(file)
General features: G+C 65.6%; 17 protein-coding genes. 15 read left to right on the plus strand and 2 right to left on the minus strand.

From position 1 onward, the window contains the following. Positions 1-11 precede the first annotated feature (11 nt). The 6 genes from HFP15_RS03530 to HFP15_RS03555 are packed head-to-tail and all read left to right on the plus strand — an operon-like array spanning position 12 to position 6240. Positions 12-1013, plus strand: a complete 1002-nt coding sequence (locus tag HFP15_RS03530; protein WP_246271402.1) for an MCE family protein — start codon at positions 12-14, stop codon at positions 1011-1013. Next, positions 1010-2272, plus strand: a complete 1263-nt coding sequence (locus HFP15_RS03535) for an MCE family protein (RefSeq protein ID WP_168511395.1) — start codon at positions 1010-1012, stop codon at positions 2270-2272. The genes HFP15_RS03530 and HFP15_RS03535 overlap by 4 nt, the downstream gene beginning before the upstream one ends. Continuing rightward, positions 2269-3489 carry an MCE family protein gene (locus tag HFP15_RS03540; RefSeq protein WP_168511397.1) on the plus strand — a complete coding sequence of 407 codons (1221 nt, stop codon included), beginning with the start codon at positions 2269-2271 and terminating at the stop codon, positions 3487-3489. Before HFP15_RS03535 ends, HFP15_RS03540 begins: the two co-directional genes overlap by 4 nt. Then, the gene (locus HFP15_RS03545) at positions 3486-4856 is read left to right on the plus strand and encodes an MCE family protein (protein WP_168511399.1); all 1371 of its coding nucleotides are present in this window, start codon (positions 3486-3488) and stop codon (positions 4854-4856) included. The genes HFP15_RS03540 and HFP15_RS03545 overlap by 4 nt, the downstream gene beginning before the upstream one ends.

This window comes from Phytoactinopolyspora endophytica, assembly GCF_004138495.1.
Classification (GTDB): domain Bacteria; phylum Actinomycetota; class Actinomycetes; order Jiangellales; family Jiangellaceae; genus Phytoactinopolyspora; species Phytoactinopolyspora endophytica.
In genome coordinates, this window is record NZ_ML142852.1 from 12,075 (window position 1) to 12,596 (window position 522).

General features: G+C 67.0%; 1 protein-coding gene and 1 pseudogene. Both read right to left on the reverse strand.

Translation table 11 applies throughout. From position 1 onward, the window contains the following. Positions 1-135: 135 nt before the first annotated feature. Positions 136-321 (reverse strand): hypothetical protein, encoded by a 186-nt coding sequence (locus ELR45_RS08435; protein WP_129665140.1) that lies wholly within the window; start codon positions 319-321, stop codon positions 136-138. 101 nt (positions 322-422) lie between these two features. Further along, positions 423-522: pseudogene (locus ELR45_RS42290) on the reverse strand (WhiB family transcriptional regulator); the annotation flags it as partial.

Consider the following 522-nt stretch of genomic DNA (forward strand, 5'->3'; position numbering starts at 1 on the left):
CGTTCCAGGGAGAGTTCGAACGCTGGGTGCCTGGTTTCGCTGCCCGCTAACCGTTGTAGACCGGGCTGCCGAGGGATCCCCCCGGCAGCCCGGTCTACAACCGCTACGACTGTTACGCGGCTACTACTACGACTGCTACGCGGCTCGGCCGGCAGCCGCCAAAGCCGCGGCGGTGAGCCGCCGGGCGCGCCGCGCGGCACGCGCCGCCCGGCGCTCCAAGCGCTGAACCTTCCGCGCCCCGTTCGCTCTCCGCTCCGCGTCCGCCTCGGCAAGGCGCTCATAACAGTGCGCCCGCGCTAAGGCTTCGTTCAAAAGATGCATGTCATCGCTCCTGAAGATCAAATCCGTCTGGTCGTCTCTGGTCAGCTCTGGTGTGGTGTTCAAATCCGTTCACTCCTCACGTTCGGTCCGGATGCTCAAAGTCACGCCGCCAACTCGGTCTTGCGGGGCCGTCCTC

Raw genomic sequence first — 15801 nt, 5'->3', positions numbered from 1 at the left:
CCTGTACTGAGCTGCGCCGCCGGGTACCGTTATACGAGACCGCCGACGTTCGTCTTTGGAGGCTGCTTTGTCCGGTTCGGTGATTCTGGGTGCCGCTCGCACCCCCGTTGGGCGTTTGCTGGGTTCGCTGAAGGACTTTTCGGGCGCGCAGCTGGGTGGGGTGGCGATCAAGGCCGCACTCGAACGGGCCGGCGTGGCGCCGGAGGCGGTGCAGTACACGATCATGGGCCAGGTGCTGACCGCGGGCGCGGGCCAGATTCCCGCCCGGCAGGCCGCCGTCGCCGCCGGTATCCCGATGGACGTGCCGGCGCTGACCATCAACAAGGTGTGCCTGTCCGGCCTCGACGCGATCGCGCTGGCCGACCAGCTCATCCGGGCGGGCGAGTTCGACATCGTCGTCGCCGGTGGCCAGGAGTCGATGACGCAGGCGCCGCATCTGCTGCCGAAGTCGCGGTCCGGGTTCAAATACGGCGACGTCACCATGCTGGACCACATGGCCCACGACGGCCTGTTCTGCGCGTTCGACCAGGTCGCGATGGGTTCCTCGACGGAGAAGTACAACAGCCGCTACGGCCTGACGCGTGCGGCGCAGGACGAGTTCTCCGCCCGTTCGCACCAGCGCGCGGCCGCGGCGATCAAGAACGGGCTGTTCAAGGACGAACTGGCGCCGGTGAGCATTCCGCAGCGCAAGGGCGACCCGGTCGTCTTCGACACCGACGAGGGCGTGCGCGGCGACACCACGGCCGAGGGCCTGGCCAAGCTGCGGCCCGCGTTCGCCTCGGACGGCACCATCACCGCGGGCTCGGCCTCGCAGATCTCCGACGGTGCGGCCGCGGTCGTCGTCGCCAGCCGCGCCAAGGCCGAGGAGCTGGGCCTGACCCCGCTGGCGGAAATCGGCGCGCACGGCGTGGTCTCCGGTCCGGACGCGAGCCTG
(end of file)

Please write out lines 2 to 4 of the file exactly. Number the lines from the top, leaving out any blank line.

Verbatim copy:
From position 1 onward, the window contains the following. Positions 1-11 precede the first annotated feature (11 nt). The 6 genes from HFP15_RS03530 to HFP15_RS03555 are packed head-to-tail and all read left to right on the plus strand — an operon-like array spanning position 12 to position 6240. Positions 12-1013, plus strand: a complete 1002-nt coding sequence (locus tag HFP15_RS03530; protein WP_246271402.1) for an MCE family protein — start codon at positions 12-14, stop codon at positions 1011-1013. Next, positions 1010-2272, plus strand: a complete 1263-nt coding sequence (locus HFP15_RS03535) for an MCE family protein (RefSeq protein ID WP_168511395.1) — start codon at positions 1010-1012, stop codon at positions 2270-2272. The genes HFP15_RS03530 and HFP15_RS03535 overlap by 4 nt, the downstream gene beginning before the upstream one ends. Continuing rightward, positions 2269-3489 carry an MCE family protein gene (locus tag HFP15_RS03540; RefSeq protein WP_168511397.1) on the plus strand — a complete coding sequence of 407 codons (1221 nt, stop codon included), beginning with the start codon at positions 2269-2271 and terminating at the stop codon, positions 3487-3489. Before HFP15_RS03535 ends, HFP15_RS03540 begins: the two co-directional genes overlap by 4 nt. Then, the gene (locus HFP15_RS03545) at positions 3486-4856 is read left to right on the plus strand and encodes an MCE family protein (protein WP_168511399.1); all 1371 of its coding nucleotides are present in this window, start codon (positions 3486-3488) and stop codon (positions 4854-4856) included. The genes HFP15_RS03540 and HFP15_RS03545 overlap by 4 nt, the downstream gene beginning before the upstream one ends.

This window comes from Phytoactinopolyspora endophytica, assembly GCF_004138495.1.
Classification (GTDB): domain Bacteria; phylum Actinomycetota; class Actinomycetes; order Jiangellales; family Jiangellaceae; genus Phytoactinopolyspora; species Phytoactinopolyspora endophytica.